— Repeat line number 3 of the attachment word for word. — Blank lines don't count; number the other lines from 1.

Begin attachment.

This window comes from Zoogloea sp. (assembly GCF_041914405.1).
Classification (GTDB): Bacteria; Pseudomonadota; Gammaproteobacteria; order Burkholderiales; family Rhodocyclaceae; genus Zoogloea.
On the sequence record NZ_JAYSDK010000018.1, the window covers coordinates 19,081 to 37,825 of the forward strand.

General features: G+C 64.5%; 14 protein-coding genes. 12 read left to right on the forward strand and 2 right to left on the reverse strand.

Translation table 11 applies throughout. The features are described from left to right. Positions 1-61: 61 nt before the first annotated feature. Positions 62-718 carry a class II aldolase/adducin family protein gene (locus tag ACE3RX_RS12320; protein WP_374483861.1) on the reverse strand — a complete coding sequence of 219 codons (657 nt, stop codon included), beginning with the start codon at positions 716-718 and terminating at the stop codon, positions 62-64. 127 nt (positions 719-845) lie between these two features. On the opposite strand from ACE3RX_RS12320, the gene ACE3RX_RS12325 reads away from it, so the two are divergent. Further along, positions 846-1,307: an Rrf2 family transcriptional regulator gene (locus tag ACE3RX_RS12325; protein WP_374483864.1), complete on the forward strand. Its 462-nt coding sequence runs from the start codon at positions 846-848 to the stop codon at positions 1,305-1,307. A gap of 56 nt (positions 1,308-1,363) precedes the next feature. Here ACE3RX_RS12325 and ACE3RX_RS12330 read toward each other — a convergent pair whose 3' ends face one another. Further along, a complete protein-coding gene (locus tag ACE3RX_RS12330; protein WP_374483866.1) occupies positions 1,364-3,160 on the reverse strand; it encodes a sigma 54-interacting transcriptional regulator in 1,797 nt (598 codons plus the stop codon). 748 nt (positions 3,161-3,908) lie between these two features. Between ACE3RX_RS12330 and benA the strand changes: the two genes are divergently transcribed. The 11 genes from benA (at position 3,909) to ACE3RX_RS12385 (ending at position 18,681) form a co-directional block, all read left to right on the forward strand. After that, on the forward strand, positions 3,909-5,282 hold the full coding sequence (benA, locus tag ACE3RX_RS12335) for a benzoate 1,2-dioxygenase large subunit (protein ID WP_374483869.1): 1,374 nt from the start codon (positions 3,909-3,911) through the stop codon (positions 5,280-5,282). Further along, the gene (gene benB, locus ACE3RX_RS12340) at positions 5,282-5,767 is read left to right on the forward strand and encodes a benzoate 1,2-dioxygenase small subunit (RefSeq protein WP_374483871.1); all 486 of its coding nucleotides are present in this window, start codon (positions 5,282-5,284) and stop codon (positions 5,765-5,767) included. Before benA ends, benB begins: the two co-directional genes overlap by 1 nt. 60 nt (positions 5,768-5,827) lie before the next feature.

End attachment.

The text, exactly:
On the sequence record NZ_JAYSDK010000018.1, the window covers coordinates 19,081 to 37,825 of the forward strand.